As Culture Secretary Jeremy Hunt defended his position to the Leverson Enquiry in the House of Commons, next door I briefed our MP’s, Neil Parish and Hugo Swire, prior to a meeting with Broadband Minister, Ed Vaizey. We discussed concerns for the economic future of our area should we be ‘cut adrift’ from the prosperity associated with a Superfast Broadband future, due to the relatively remote rural nature of Uplyme, the rest of Trinity, East Devon and Lyme Regis.
Ed confirmed that his prime target remains the deployment of Superfast (>24Mb) broadband to 90% of premises by 2015. The Devon and Somerset target is 85% rather than 90%. This means that 135,000 premises in Devon & Somerset will not receive Superfast Broadband by 2015. This is the equivalent of a city twice the size of Exeter, or twenty-five times the size of Axminster!
I expressed concern that public comments such as ‘Rural Services would be the same cost and speed as urban areas’ and ‘It will be as easy to setup a creative business on Dartmoor as Central London’ are not realistic, based on these numbers. I believe the Urban : Rural divide is set to rocket rather than decline…
I asked the Minister how investments made by Community Groups to solve their own problems could be protected against unfair competition. The Minister asked the representative of BDUK to investigate.
I sought clarity of where deployment responsibilities lie. The Minister confirmed that this is with Local Authorities, for us Devon County Council.
I met the following day with Keri Denton, the Head of the Broadband project at DCC, and can report two very significant developments, following representations I had previously made on our behalf…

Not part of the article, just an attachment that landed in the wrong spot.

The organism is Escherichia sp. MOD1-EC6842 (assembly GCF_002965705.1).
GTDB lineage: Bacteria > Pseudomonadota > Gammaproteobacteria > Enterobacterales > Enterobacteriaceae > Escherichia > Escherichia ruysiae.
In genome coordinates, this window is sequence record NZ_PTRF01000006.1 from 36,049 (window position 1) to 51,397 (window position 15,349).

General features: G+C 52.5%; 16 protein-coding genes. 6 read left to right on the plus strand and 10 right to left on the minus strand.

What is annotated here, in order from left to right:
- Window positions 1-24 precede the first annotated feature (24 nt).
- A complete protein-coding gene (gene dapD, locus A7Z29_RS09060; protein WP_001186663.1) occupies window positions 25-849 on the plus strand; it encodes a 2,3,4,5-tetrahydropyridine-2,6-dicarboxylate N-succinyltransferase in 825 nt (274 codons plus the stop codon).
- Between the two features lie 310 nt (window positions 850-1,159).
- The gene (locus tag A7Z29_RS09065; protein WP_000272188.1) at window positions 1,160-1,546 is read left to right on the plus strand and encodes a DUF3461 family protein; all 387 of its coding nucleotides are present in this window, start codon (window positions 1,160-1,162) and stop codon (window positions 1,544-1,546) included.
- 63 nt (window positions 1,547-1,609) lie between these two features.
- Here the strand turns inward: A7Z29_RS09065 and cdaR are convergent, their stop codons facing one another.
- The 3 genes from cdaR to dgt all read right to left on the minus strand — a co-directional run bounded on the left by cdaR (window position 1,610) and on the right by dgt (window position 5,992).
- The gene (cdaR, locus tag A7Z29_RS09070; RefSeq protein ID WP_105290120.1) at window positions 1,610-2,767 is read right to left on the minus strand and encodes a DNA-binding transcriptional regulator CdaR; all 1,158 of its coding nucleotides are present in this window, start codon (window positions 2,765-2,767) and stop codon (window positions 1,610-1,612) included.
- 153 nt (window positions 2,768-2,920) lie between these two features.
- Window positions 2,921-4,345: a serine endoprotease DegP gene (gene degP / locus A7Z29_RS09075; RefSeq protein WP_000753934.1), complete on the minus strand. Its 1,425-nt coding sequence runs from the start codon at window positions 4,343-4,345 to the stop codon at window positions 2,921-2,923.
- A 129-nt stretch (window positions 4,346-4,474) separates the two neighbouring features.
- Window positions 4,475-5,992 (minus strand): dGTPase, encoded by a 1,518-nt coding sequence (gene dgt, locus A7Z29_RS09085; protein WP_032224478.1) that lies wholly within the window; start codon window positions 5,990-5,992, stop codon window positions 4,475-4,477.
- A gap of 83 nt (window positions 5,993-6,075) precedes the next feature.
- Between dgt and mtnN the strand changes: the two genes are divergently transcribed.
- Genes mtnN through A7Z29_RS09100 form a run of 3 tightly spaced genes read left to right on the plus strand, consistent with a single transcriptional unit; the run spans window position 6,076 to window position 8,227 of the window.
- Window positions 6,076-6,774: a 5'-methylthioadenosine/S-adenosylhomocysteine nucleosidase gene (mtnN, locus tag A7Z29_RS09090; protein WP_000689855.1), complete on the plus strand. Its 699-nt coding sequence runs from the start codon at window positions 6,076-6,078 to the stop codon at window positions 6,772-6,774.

1. Repeatedly since November 2011, I have sought assurance that DEFRA support of Satellite Broadband for our most needy rural areas (many of which are in Trinity!) should not exclude them from the main Connecting Devon and Somerset Project. Until now, no such reassurance had been forthcoming.
The danger was that, being seen as receiving State Aid once, they would be preclude any further support and left with a massively more expensive and inferior broadband service. It has finally been confirmed that these areas will NOT be excluded from the main deployment of Superfast Broadband for this reason. However they remain the most challenging to reach and are likely still to be a low priority (in my personal opinion).
2. “Uplyme & Rousdon are in Devon, served by an exchange in Dorset, so there is no point getting involved as we will never get Superfast Broadband…” I raised this concern with DCC. This was used in national policy debate, as an example of the issues faced in ‘border areas’ where infrastructure does not match county boundaries.
Policies have been refined to allow authorities to invest up to 10Klms into neighbouring authorities, to ensure that their own peripheral areas can receive Superfast Broadband. This is excellent news not only for Uplyme and Rousdon, but also for Lyme Regis who could receive support from Devon towards upgrading of Lyme Regis exchange.
These are fundamental decisions, which help our area, but we should be under no illusion that ‘Superfast Broadband’ is a ‘done deal’ for us. We are poorly located, in relation to existing broadband demand and costs for potential suppliers. To ensure our digital future, more of us need to leave the silent majority and get involved. Are you ‘up for it’?